Experimental autoimmune encephalomyelitis (EAE) and Theiler’s Murine Encephalitis Virus-Induced Demyelinating Disease (TMEV-IDD) are two clinically relevant murine models of multiple sclerosis (MS). Like MS, both are characterized by mononuclear cell infiltration into the CNS and demyelination. EAE is induced by either the administration of myelin protein or peptide in adjuvant or by the adoptive transfer of encephalitogenic T cell blasts into naïve recipients. The relative merits of each of these protocols are compared. Depending on the type of question being asked, different mouse strains and peptides are used. Different disease courses are observed with different strains and different peptides in active EAE. These variations are also addressed. Additionally, issues relevant to clinical grading of EAE in mice are discussed. In addition to EAE induction, useful references for other disease indicators such as DTH, in vitro proliferation, and immunohistochemistry are provided. TMEV-IDD is a useful model for understanding the possible viral etiology of MS. This section provides detailed information on the preparation of viral stocks and subsequent intracerebral infection of mice. Additionally, virus plaque assay and clinical disease assessment are discussed. Recently, recombinant TMEV strains have been created for the study of molecular mimicry which incorporate various 30 amino acid myelin epitopes within the leader region of TMEV.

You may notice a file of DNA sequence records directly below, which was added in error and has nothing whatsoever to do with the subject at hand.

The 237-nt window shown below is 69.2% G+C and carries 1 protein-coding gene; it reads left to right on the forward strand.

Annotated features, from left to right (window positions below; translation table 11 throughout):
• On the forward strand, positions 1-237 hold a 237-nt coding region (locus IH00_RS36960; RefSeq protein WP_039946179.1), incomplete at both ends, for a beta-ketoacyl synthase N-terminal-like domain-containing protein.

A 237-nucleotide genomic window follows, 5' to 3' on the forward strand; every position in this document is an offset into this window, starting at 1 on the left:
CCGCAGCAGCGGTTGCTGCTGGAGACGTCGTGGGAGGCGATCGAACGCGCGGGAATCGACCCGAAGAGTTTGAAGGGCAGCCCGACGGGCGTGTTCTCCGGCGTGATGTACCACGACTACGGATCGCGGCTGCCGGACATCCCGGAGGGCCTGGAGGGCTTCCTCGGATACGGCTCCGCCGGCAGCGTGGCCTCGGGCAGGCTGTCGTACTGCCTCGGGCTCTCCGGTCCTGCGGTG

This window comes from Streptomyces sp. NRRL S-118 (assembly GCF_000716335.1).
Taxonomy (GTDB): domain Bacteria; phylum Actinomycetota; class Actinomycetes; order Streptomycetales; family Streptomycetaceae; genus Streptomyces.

doi:10.1007/978-1-60761-720-4_19
PMCID: PMC3583382  PMID: 22933080
Multiple sclerosis; Experimental autoimmune encephalomyelitis; EAE; Emulsion; Active induction; Adoptive transfer; T cell blasts; Encephalitogenic; Neurodegeneration; Theiler’s murine encephalomyelitis virus-induced demyelinating disease; PLP; MOG; Myelin; MBP; VP2; VP3; Relapsing–remitting; Epitope spreading
5.  Virus Expanded Regulatory T Cells Control Disease Severity in the Theiler’s Virus Mouse Model of MS 
Journal of autoimmunity  2011;36(2):142-154.